Centralized data, benchmarking, and right-sizing: Best practices for containing fleet costs

Fleet managers are under increasing pressure from management to contain or reduce fleet costs—but cutting costs while maintaining a productive fleet can be a real challenge. Learn about cost-cutting best practices in the Fleet Studies Lab.

Man looking at fleet data to contain costs

Amid concerns of an impending recession, fleet managers across the U.S. are under increasing pressure from leadership to control costs and operate on tighter budgets. Striking the right balance between cutting costs and maintaining a productive fleet, however, can be a struggle for even the most seasoned fleet manager. This is especially so in a time of ongoing vehicle shortages and the increasing costs of vehicles, fuel, parts and labor.

Navigating this increasingly challenging environment is no easy task, but there are some best practices that today’s fleet managers can adopt. We spoke with Brent Pietroski, Director of Client Partnerships, to discuss how centralizing data and examining fleet makeup can help contain costs in today’s complex landscape.

Centralize your data

The first step to containing costs? Centralizing your data—which is Pietroski’s number one tip for containing costs, especially for companies that may have started out small in one area, but are now expanding into different regions. “As companies add new locations or even services, extra stress is placed on their fleet management,” Pietroski says. “No longer can fleet managers walk out onto their lot and see the vehicles to make sure they are in good operating condition; they have to rely on teams in different areas to do that, which makes managing a large fleet a challenge. Centralizing data can help compare fleet costs across all divisions and identify best practices that can be shared across all locations. Pietroski notes that this is where the services of a fleet management company (FMC) can be especially valuable.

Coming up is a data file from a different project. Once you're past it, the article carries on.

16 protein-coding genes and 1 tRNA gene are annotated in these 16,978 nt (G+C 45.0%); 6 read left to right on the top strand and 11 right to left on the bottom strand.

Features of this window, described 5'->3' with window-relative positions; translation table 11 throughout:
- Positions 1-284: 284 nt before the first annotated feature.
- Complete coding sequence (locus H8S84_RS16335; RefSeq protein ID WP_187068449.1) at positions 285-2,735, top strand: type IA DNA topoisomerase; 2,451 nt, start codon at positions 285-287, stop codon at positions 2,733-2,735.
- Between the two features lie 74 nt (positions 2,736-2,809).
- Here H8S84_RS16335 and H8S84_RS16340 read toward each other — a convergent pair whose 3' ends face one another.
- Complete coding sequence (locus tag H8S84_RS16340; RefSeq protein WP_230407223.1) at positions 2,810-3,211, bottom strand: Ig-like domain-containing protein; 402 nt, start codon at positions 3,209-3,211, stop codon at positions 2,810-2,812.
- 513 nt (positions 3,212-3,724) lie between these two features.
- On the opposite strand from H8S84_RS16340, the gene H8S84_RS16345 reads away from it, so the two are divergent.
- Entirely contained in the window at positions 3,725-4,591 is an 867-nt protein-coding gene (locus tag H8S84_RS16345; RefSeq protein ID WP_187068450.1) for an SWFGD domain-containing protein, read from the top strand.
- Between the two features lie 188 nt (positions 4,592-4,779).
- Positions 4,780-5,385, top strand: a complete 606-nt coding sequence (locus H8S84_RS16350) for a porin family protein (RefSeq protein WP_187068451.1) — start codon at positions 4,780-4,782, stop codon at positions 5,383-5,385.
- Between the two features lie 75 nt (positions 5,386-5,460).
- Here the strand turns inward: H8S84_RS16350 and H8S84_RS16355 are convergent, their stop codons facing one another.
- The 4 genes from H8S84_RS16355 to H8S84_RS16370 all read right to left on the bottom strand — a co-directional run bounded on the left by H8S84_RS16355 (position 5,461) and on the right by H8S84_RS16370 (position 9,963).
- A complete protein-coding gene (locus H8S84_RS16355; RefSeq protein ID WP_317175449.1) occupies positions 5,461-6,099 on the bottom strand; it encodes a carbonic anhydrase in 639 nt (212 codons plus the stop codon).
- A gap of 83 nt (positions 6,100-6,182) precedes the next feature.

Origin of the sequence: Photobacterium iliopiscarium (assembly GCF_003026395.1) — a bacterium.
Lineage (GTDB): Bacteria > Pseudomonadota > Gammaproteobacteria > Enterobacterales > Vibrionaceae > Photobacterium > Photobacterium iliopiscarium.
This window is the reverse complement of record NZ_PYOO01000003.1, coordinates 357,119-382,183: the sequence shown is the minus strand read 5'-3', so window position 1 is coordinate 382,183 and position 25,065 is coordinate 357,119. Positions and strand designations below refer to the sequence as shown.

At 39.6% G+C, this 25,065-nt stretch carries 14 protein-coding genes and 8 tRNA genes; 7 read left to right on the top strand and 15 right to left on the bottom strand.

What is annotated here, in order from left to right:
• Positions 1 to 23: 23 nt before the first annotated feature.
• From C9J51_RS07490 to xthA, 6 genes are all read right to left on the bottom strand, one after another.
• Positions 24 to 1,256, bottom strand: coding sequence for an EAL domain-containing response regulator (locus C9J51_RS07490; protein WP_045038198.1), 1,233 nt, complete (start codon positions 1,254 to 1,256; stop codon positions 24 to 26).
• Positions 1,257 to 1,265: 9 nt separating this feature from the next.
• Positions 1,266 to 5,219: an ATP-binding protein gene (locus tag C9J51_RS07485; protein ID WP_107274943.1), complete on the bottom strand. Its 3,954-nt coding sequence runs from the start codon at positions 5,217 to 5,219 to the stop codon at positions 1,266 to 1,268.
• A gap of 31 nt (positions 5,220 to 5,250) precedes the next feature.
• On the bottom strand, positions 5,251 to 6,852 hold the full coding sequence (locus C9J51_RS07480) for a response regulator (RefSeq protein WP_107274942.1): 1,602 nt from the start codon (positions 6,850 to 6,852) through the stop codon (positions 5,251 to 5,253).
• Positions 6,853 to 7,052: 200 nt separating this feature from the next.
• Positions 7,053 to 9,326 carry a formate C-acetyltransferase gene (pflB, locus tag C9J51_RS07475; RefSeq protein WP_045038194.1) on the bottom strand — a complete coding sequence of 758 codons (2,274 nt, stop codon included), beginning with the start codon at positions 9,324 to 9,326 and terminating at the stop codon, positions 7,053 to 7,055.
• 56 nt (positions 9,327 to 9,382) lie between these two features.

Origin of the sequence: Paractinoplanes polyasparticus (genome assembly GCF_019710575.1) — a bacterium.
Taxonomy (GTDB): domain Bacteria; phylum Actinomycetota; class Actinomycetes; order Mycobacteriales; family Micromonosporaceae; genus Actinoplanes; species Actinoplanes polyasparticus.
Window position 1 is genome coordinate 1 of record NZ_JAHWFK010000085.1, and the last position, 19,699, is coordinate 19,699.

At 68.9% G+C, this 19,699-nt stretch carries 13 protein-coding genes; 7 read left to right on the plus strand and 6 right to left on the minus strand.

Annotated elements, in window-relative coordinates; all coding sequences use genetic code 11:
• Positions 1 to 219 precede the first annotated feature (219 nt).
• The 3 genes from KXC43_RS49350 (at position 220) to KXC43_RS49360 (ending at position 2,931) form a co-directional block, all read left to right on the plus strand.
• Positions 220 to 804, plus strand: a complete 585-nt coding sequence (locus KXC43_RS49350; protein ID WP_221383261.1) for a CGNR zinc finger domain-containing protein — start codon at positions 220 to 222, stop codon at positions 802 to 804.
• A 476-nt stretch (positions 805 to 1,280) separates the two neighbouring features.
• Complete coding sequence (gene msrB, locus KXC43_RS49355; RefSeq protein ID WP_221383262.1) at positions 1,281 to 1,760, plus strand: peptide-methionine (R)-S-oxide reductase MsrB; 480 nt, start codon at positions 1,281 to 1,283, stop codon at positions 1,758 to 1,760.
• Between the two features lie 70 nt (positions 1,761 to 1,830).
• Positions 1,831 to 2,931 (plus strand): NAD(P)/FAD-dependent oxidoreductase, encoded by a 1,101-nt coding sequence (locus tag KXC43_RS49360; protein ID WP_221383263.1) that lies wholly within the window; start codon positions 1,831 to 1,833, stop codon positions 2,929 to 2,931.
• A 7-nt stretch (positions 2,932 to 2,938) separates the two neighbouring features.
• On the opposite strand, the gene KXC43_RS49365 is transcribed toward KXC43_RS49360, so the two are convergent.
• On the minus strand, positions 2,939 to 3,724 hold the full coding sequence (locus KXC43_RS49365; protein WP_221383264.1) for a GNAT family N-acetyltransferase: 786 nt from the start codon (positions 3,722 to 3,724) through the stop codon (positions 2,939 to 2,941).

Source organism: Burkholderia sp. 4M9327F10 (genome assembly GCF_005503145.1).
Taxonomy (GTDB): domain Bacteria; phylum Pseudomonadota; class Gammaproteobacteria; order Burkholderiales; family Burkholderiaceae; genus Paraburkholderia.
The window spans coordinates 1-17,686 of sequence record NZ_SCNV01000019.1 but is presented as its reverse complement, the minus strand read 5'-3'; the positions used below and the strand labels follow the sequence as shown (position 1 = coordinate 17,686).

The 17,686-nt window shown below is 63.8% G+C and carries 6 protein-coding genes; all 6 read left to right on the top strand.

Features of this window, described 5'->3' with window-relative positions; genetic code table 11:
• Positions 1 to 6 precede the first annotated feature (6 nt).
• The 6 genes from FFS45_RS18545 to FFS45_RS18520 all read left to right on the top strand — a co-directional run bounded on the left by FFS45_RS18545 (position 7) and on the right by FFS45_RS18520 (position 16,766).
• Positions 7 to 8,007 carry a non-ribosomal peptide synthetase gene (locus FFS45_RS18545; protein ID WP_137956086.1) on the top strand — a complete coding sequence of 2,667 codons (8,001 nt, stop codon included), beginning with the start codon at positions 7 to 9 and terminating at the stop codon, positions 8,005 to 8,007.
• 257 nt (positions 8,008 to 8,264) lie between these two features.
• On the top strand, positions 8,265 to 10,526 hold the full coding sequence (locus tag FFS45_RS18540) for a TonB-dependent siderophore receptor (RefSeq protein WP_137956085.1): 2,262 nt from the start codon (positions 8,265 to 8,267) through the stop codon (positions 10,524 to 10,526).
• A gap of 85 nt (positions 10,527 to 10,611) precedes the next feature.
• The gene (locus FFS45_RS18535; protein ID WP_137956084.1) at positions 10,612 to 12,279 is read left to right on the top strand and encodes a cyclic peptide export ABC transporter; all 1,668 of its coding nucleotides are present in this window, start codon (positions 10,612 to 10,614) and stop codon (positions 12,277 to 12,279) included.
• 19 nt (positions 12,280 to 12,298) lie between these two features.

Systemize where possible

Apart from aggregating all available data in one location, Pietroski also recommends systematically minimizing the number of vendors and services across the business—an approach that simplifies the collection of data. “Having all locations use the same maintenance and fuel programs, for example, makes it easy to ensure that the same data is being captured,” he notes—which, in turn, makes it easier to analyze and pinpoint key insights when information is loaded into your centralized system.

Benchmark your costs against historical data

After aggregating all your fleet data in one place, Pietroski suggests benchmarking your fleet’s performance against historical data. “I recommend breaking your costs down into significant categories—things like maintenance, fuel, leasing costs, and so on,” he says. “Then you can start asking yourself some key questions”—like what monthly costs should be based on past performance, and if rising costs are part of a trend or a one-off scenario. Then you can begin zeroing in on how to bring costs back in line.

Many companies analyze their data on an annual basis, and Pietroski notes that year-over-year comparisons should be the absolute minimum. It could also be worth looking into the data monthly based on the size of your fleet and the impact that significant market or industry fluctuations have on your business, as “you can find material savings by closely monitoring your fleet expenses monthly and making quick adjustments to your strategy and driver behaviors.”